I have no clue if we will ever cross paths with that young woman again, but, I'm sure I will never forget her. If my 9 year old can pick up on the sadness, then the young woman must know it as well, even if not continuously. And that's not a way to live. As Mother Teresa said, "Let no one ever come to you without leaving better and happier. Be the living expression of God's kindness: kindness in your face, kindness in your eyes, kindness in your smile." As much as I really wanted to give that woman a piece of my mind, I realize now why God may have helped restrain that urge. That woman's sad view of children and of the world would not have been helped by anything I had to say - someone that blatant and that resistant to joy would not be moved by much. It would have to be an internal transformation, and that is something I cannot influence verbally. But by our actions, by the children behaving and smiling and having a great time, by my friend and I keeping silent in the end and just continuing our lunch, and by our prayers for the young woman maybe, just maybe, she will have a change of heart.
I do not know her, or what she may have experienced. Perhaps there is a valid reason for her disdain towards children and her need to outwardly express that. I just hope that I raise my girls better than that. People are entitled to their opinions, and yes, I even mean opinions to not wish to sit around children or perhaps opinions that somehow kids are noisy and annoying. That's ok. Not everyone is a "kid person" and it's just part of humanity that we all have our limitations. However, I do hope that in the future, the young woman is at least changed enough to know her presence and simply have respect for her other human beings in public places. My parents always said "there's a time and a place"...and this was a prime example. I really don't mind what the reason is she didn't want to sit near us - but there was no respectable reason to tell us that, and make such an effort to turn to us and proudly announce her dislike of children. She could have easily asked for a table across the room, without proclaiming her reason why, and then proceeded to talk with her friend at their new table about how she doesn't like to be around kids. Obviously there is something there that bothers her so much, she felt the need to publicly make it known and act disrespectful above all.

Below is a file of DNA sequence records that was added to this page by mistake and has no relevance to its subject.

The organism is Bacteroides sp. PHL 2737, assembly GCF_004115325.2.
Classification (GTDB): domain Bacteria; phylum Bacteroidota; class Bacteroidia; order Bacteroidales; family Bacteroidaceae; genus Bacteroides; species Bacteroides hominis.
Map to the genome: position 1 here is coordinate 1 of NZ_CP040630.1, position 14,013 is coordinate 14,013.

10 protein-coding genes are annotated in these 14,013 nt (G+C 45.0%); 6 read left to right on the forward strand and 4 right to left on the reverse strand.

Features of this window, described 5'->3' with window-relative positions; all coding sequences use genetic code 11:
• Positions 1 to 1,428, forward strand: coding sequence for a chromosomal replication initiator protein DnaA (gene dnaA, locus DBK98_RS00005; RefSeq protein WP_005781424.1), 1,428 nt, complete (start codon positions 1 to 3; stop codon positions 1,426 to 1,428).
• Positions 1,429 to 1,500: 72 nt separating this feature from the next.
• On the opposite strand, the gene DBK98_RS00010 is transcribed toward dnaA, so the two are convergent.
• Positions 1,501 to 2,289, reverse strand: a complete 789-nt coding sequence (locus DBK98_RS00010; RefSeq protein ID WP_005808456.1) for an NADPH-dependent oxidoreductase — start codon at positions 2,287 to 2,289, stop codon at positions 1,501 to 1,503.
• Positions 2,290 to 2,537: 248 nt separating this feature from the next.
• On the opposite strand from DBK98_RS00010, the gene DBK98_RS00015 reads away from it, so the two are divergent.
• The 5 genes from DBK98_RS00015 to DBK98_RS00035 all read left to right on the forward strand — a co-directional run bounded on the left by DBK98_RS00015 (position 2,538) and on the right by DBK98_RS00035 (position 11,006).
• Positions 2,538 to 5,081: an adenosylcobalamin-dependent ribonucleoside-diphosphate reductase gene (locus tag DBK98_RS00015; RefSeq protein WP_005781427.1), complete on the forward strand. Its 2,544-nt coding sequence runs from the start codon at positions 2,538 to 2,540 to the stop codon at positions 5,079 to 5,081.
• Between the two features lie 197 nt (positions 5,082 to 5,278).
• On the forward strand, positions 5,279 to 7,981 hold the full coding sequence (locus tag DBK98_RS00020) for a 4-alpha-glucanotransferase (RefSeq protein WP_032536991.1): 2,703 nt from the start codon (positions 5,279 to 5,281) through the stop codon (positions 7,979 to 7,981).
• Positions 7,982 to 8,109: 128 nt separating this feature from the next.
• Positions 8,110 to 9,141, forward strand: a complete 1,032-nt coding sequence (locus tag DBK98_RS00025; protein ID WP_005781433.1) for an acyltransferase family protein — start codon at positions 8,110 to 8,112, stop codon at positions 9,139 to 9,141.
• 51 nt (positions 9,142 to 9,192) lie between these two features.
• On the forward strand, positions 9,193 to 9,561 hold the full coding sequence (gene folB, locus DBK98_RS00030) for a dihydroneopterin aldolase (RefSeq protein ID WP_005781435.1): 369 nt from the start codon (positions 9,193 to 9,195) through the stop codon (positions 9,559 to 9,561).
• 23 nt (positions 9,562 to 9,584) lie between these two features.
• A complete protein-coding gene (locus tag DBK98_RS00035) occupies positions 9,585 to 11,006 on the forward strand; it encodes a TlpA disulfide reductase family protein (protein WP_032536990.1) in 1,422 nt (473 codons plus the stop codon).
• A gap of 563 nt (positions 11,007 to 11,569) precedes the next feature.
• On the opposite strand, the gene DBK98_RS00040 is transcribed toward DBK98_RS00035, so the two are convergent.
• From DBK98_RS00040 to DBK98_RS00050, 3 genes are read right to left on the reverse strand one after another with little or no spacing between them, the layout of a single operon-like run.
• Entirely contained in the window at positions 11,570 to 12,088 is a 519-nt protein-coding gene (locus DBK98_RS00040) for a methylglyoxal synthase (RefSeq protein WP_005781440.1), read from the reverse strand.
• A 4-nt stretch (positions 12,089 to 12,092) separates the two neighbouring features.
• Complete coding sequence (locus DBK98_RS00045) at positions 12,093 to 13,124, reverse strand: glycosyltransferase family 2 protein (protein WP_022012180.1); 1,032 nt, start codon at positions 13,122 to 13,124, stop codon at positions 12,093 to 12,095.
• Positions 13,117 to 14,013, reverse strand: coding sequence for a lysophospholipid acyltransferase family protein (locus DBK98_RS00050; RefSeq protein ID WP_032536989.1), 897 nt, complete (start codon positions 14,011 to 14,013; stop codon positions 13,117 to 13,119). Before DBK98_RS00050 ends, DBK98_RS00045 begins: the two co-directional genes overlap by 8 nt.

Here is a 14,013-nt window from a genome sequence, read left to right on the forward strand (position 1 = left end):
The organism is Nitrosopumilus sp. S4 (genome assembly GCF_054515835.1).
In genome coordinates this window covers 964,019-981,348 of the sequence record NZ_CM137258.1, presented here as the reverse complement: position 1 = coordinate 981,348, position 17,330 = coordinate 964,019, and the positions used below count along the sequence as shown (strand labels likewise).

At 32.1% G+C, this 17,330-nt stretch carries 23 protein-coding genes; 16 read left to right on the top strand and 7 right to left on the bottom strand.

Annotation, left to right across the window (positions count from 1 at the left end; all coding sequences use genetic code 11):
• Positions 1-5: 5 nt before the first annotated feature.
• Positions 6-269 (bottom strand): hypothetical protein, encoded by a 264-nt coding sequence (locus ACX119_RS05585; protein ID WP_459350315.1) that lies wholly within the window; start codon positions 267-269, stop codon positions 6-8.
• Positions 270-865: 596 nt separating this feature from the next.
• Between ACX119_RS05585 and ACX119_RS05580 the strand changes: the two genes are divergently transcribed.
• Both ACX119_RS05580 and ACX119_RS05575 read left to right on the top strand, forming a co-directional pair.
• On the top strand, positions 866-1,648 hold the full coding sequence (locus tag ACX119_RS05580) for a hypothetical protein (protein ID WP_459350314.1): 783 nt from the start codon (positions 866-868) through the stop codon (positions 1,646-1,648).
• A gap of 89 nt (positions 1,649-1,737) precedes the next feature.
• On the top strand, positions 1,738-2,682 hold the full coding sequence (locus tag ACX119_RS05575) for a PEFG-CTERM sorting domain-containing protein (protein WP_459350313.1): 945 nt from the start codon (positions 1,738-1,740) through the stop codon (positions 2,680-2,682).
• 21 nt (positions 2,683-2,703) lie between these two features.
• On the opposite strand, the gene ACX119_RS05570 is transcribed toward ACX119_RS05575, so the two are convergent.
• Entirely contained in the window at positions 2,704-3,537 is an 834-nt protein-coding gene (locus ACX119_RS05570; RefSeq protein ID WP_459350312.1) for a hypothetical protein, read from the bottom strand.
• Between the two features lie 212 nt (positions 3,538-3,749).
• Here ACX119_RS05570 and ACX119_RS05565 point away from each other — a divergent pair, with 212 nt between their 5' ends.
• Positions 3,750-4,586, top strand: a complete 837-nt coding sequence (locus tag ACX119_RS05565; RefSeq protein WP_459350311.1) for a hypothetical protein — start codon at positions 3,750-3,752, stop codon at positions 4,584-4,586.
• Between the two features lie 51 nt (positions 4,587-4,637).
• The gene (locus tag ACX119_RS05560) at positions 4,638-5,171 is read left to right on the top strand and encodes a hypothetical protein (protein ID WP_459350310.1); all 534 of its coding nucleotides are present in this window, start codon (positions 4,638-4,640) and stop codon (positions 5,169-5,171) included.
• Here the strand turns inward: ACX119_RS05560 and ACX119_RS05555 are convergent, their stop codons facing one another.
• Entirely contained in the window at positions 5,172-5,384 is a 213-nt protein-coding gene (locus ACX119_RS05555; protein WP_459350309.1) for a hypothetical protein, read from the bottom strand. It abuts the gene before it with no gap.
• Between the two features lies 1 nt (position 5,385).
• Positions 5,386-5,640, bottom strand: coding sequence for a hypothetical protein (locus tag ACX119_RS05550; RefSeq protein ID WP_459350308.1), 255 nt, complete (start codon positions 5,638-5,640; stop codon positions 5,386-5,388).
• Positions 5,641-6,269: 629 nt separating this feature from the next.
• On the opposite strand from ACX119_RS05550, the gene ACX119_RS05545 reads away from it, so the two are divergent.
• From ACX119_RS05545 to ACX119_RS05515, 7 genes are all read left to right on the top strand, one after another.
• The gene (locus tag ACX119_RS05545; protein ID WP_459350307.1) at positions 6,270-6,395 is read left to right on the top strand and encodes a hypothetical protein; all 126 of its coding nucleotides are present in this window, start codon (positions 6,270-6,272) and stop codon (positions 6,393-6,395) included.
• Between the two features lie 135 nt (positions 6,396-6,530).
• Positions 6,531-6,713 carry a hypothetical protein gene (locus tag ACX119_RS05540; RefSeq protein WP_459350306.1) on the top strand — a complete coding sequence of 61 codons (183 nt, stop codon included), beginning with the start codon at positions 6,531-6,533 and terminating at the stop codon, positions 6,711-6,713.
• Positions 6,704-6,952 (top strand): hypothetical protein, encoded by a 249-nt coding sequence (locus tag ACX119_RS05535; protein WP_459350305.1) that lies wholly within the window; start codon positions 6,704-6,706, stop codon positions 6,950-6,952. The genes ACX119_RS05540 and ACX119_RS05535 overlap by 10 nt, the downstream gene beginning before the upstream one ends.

Fast forward to last night. The girls and I were sitting and cleaning up from some groceries. There were some brown paper bags that we were collecting from our grocery boxes to put into the trash. Reilly started to rip up the bags to make them easier to fit into the trash can. As soon as she did this, Meagan just absolutely lost it and started laughing. We thought it was hilarious, so I grabbed my camera and Reilly did it again - and Meagan laughed hysterically! Over and over. It was so silly, but it brought so much joy seeing her laugh and laugh and laugh, we started to giggle as well. I couldn't help but think of the young woman we had encountered that day and Reilly's comments to me. She was right. It was sad.
As I listened to Meagan's infectious laugh I couldn't help but think all Meagan has been through. And here she was, laughing hysterically....at ripping paper. I realized she had something that woman didn't - pure joy. There's a time and a place for us to vent, profess our dislikes or annoyances to our friends, of course. But there is always a time and a place for joy and respect - and at the end of the day, I'm at least glad my girls realize that. I hope, somehow, that young woman finds it too.